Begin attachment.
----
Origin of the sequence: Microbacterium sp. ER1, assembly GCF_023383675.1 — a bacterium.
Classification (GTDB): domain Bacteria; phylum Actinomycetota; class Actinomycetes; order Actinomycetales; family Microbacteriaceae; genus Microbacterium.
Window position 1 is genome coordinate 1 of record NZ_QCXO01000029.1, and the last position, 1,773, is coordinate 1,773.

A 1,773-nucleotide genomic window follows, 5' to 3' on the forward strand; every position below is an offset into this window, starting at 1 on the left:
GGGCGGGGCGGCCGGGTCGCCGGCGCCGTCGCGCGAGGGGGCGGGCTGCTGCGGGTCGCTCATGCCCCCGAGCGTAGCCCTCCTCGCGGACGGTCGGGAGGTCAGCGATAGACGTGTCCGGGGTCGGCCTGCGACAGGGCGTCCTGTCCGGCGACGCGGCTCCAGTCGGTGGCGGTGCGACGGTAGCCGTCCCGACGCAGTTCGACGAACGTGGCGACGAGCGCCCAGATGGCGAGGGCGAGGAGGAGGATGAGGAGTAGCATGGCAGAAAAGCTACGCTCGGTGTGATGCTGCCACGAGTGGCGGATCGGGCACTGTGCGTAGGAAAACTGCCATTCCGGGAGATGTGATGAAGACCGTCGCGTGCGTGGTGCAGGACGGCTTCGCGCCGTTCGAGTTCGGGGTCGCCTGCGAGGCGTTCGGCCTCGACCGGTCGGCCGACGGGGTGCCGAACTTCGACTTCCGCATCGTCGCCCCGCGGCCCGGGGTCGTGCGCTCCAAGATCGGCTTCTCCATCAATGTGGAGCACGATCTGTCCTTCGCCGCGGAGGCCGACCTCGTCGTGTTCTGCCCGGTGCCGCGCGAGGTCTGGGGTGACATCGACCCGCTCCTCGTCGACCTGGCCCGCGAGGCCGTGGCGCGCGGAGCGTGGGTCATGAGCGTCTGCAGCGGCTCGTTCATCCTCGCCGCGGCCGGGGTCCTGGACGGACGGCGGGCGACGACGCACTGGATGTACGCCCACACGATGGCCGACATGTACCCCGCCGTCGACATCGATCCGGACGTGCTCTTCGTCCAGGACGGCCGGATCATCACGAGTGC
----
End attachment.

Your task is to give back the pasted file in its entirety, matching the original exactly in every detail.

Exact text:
Origin of the sequence: Microbacterium sp. ER1, assembly GCF_023383675.1 — a bacterium.
Classification (GTDB): domain Bacteria; phylum Actinomycetota; class Actinomycetes; order Actinomycetales; family Microbacteriaceae; genus Microbacterium.
Window position 1 is genome coordinate 1 of record NZ_QCXO01000029.1, and the last position, 1,773, is coordinate 1,773.

A 1,773-nucleotide genomic window follows, 5' to 3' on the forward strand; every position below is an offset into this window, starting at 1 on the left:
GGGCGGGGCGGCCGGGTCGCCGGCGCCGTCGCGCGAGGGGGCGGGCTGCTGCGGGTCGCTCATGCCCCCGAGCGTAGCCCTCCTCGCGGACGGTCGGGAGGTCAGCGATAGACGTGTCCGGGGTCGGCCTGCGACAGGGCGTCCTGTCCGGCGACGCGGCTCCAGTCGGTGGCGGTGCGACGGTAGCCGTCCCGACGCAGTTCGACGAACGTGGCGACGAGCGCCCAGATGGCGAGGGCGAGGAGGAGGATGAGGAGTAGCATGGCAGAAAAGCTACGCTCGGTGTGATGCTGCCACGAGTGGCGGATCGGGCACTGTGCGTAGGAAAACTGCCATTCCGGGAGATGTGATGAAGACCGTCGCGTGCGTGGTGCAGGACGGCTTCGCGCCGTTCGAGTTCGGGGTCGCCTGCGAGGCGTTCGGCCTCGACCGGTCGGCCGACGGGGTGCCGAACTTCGACTTCCGCATCGTCGCCCCGCGGCCCGGGGTCGTGCGCTCCAAGATCGGCTTCTCCATCAATGTGGAGCACGATCTGTCCTTCGCCGCGGAGGCCGACCTCGTCGTGTTCTGCCCGGTGCCGCGCGAGGTCTGGGGTGACATCGACCCGCTCCTCGTCGACCTGGCCCGCGAGGCCGTGGCGCGCGGAGCGTGGGTCATGAGCGTCTGCAGCGGCTCGTTCATCCTCGCCGCGGCCGGGGTCCTGGACGGACGGCGGGCGACGACGCACTGGATGTACGCCCACACGATGGCCGACATGTACCCCGCCGTCGACATCGATCCGGACGTGCTCTTCGTCCAGGACGGCCGGATCATCACGAGTGC